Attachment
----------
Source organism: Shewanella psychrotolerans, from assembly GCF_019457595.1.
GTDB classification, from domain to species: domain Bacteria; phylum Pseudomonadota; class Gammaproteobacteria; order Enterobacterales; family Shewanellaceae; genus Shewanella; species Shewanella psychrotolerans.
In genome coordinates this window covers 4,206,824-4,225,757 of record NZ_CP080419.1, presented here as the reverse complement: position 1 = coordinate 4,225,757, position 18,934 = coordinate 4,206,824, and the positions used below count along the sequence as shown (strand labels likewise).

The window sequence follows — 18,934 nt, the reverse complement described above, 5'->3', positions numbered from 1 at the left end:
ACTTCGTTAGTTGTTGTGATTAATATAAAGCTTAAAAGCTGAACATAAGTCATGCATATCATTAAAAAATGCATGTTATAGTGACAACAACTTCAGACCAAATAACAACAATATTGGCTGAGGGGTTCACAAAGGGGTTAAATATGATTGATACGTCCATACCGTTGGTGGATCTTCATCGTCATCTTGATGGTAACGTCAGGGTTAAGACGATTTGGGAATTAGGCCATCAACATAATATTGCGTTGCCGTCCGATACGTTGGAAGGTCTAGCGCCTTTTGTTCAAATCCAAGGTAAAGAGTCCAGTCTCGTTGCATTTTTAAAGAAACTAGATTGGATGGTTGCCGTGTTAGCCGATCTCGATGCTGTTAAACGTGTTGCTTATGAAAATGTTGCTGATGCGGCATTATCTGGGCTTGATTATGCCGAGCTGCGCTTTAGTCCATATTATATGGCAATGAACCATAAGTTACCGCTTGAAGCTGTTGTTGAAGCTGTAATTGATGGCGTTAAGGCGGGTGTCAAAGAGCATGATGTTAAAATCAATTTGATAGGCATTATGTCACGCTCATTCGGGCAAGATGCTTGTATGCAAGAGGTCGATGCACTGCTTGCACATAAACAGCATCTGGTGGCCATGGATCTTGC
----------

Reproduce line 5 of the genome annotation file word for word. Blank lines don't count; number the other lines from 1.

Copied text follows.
ACTTCGTTAGTTGTTGTGATTAATATAAAGCTTAAAAGCTGAACATAAGTCATGCATATCATTAAAAAATGCATGTTATAGTGACAACAACTTCAGACCAAATAACAACAATATTGGCTGAGGGGTTCACAAAGGGGTTAAATATGATTGATACGTCCATACCGTTGGTGGATCTTCATCGTCATCTTGATGGTAACGTCAGGGTTAAGACGATTTGGGAATTAGGCCATCAACATAATATTGCGTTGCCGTCCGATACGTTGGAAGGTCTAGCGCCTTTTGTTCAAATCCAAGGTAAAGAGTCCAGTCTCGTTGCATTTTTAAAGAAACTAGATTGGATGGTTGCCGTGTTAGCCGATCTCGATGCTGTTAAACGTGTTGCTTATGAAAATGTTGCTGATGCGGCATTATCTGGGCTTGATTATGCCGAGCTGCGCTTTAGTCCATATTATATGGCAATGAACCATAAGTTACCGCTTGAAGCTGTTGTTGAAGCTGTAATTGATGGCGTTAAGGCGGGTGTCAAAGAGCATGATGTTAAAATCAATTTGATAGGCATTATGTCACGCTCATTCGGGCAAGATGCTTGTATGCAAGAGGTCGATGCACTGCTTGCACATAAACAGCATCTGGTGGCCATGGATCTTGC